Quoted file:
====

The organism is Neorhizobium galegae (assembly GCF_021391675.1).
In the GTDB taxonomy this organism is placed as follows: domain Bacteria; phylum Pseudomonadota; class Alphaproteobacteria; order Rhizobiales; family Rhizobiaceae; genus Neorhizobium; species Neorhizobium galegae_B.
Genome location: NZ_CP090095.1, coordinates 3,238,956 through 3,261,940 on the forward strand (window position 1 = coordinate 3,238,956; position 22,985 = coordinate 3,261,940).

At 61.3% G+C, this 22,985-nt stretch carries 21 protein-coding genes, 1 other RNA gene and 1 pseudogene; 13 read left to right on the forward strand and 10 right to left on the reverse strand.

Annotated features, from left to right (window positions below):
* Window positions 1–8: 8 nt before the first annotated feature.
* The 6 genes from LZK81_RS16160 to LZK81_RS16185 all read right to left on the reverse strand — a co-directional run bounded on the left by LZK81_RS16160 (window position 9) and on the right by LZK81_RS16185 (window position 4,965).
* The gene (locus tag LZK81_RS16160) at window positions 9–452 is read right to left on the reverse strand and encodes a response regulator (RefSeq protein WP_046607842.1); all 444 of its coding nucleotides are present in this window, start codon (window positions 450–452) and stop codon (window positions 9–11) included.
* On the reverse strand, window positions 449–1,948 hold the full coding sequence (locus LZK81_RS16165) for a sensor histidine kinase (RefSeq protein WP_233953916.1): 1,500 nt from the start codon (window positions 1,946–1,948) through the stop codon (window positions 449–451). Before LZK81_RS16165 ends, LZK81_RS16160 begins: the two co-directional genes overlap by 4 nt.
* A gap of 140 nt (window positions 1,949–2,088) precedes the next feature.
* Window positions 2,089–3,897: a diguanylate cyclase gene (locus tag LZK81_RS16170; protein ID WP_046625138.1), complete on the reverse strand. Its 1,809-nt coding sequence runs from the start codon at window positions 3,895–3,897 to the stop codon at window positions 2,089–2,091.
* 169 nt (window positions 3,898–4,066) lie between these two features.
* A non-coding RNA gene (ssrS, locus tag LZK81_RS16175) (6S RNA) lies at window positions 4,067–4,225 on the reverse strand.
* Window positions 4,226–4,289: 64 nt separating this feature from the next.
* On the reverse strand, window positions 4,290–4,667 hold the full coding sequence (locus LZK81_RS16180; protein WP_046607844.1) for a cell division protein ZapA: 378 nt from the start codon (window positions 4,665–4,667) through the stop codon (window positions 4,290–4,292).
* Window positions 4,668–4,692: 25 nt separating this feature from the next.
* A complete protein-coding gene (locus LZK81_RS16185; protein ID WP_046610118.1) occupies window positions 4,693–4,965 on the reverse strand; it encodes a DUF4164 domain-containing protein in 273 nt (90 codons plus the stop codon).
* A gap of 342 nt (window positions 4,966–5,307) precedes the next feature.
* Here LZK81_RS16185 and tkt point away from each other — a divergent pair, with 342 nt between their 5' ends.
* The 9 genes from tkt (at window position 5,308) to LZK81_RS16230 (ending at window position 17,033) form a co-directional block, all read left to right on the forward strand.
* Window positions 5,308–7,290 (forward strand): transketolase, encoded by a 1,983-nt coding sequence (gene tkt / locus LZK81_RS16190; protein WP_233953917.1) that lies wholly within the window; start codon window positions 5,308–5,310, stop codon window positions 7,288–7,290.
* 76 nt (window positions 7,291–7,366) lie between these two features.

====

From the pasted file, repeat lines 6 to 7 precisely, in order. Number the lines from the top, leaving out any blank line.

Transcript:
* Window positions 1–8: 8 nt before the first annotated feature.
* The 6 genes from LZK81_RS16160 to LZK81_RS16185 all read right to left on the reverse strand — a co-directional run bounded on the left by LZK81_RS16160 (window position 9) and on the right by LZK81_RS16185 (window position 4,965).